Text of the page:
Wake-Adapted Propellers, Struts, and Rudders

Posted in  
Wednesday, May 19, 2021

Here at Michigan Wheel, we often hear the question, how can I make my boat go faster? It can be tempting to respond, get a bigger engine, or take some weight off your boat, but we try to limit our responses to propeller related solutions. Sometimes, a simple change in pitch will help. Other times, a different diameter, or a different number of blades can make a difference. Our advanced propeller designs (CX and Marlin) really do increase top end speed. But there is another way that you can make a big impact on a boat’s performance: wake-adapted equipment.

Let’s start by defining the word “wake”. Wake is commonly used to describe the waves that propagate from a boat, but, in naval architecture terms, the wake is the whole region of water disturbed by a boat, including the water that is immediately underneath and behind the boat. This is where the propellers, struts and rudders operate. A piece of equipment is said to be “wake-adapted” when it is designed specifically to operate in the wake of a vessel. For example, a wake-adapted rudder often takes on a twisted shape allowing it to be better aligned with the flow of water coming out of the propeller. 

Figure . Wake-Adapted Rudder

The benefits of wake-adapted hardware are substantial: better speed, better fuel efficiency, and less noise and vibration. Let’s start with speed and fuel efficiency as these are tied together. Speed and fuel efficiency gains are made through two ways: reduction in drag, and increase in propulsive efficiency (how much thrust is developed by the propeller for a given amount of power, not to be confused with fuel efficiency). Drag, also called resistance, is the force that the propeller(s) must overcome to propel the boat forward. While most of a boat’s drag is a function of the shape and size of the hull, a significant portion is caused by appendages such as struts and rudders. Appendage drag is particularly important at high speeds. Because of their alignment with the wake, wake-adapted struts and rudders have significantly less drag than conventional equipment. This can have a major positive impact, reducing the overall drag of a vessel. If the overall drag of a vessel is reduced for a given speed, then the vessel can achieve that speed using less power. This is exactly what happens with wake-adapted struts and rudders.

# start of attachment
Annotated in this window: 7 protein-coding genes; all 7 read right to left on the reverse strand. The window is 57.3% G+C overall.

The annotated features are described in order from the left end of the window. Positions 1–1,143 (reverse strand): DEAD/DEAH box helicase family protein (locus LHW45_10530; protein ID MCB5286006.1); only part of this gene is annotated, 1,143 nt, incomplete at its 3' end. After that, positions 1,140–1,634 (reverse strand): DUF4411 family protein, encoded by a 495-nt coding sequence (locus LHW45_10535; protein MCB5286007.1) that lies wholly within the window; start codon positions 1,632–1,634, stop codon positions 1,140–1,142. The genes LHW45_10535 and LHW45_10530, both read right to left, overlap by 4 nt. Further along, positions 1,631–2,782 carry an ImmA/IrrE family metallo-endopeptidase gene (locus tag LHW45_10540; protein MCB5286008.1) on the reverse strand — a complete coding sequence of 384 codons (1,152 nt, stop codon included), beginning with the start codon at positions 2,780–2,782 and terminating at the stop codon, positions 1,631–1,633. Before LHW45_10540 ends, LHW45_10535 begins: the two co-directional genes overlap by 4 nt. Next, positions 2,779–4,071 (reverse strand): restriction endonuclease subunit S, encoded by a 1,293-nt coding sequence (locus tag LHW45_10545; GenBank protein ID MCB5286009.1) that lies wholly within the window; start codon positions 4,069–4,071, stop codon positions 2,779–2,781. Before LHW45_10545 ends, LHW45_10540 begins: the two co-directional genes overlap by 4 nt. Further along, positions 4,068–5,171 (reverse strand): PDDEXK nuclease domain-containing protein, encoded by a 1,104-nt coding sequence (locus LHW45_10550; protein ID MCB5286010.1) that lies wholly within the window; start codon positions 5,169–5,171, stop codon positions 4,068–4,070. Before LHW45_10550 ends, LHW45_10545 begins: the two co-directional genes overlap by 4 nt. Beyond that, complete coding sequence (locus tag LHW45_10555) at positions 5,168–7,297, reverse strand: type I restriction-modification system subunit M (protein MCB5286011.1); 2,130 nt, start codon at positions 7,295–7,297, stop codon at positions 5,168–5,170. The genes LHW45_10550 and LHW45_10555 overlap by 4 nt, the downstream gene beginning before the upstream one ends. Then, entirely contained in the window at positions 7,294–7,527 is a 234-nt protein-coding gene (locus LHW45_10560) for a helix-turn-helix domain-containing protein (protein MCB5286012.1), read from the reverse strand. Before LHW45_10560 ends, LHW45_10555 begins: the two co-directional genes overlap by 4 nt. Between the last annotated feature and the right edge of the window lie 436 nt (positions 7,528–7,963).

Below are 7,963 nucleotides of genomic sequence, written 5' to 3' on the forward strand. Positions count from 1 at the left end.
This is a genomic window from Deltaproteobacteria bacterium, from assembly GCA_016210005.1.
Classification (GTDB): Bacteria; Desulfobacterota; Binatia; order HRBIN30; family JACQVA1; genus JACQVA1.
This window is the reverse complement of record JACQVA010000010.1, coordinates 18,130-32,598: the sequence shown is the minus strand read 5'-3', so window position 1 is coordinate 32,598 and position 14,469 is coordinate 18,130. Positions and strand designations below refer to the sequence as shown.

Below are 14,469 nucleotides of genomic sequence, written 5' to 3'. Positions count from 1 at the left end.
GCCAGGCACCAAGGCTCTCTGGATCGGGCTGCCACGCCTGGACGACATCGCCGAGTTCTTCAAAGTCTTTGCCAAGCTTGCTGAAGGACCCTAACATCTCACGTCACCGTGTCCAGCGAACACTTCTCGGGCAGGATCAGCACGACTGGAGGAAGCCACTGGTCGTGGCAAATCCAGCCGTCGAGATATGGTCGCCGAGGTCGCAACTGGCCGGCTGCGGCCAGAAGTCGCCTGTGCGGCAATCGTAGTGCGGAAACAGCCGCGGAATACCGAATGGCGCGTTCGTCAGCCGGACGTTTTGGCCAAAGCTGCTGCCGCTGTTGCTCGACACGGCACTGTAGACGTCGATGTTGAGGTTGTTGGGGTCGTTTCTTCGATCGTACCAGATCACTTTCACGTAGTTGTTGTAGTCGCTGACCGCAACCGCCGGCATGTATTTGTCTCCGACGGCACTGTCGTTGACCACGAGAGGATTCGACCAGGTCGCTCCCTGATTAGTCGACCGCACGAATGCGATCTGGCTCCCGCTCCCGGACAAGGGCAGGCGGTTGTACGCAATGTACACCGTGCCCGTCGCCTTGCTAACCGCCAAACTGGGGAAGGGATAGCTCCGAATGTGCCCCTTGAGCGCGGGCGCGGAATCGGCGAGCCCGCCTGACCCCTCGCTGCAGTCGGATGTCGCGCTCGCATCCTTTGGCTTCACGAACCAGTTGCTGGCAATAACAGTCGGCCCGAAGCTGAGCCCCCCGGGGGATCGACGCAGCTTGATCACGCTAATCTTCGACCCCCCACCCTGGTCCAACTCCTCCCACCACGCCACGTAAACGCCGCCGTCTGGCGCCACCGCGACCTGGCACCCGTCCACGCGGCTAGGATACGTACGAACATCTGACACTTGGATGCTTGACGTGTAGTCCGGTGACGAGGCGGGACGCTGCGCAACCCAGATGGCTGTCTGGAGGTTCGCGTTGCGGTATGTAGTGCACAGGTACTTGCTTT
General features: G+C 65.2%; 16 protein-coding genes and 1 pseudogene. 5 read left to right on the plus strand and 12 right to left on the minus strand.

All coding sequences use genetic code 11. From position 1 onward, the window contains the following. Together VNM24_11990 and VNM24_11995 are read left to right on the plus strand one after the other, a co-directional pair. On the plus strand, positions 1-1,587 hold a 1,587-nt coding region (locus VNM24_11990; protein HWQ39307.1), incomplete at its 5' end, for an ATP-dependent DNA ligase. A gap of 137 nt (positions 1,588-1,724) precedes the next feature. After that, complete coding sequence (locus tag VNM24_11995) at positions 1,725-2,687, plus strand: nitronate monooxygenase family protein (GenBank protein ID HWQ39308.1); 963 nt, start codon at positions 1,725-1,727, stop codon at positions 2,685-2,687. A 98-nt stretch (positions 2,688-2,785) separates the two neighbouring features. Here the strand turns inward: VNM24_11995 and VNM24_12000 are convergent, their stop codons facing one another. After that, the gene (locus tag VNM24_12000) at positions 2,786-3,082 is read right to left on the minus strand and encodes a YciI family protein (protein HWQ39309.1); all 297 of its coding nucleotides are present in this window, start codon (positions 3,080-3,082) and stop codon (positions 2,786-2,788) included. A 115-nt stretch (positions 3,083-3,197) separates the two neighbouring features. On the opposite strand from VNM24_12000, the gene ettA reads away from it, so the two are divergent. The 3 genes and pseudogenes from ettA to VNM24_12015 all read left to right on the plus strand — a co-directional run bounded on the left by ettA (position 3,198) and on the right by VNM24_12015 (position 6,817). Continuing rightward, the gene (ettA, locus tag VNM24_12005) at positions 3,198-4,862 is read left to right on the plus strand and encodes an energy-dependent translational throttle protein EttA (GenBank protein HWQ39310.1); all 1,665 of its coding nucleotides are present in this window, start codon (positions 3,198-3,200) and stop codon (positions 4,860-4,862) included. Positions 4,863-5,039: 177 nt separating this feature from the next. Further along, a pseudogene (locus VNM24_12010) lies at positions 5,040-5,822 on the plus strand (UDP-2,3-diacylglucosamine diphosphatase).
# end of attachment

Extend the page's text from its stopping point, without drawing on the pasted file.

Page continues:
Meanwhile, all three components (struts, rudders, and propellers) can contribute to gains in propulsive efficiency:

  • A wake-adapted propeller can produce more thrust for a given amount of power
  • A wake-adapted strut can improve the inflow of water to the propeller, increasing propeller efficiency
  • A well designed, wake-adapted rudder can actually recapture some of the energy put into the water by the propeller and convert it into thrust

A gain in propulsive efficiency means that, for a given amount of power, the propeller produces more thrust, and the boat goes faster. Again, this is exactly what happens with wake-adapted equipment.

The combination of less drag and better propulsive efficiency means that, when compared to conventional equipment, a vessel with wake-adapted equipment requires less power at a given speed across a large range of speeds. Or, another way to look at it, a vessel with wake-adapted equipment can go faster for a given amount of power. Either way fuel efficiency is improved across a range of speeds.

Figure . Performance of Wake-Adapted Hardware (Actual Trial Results)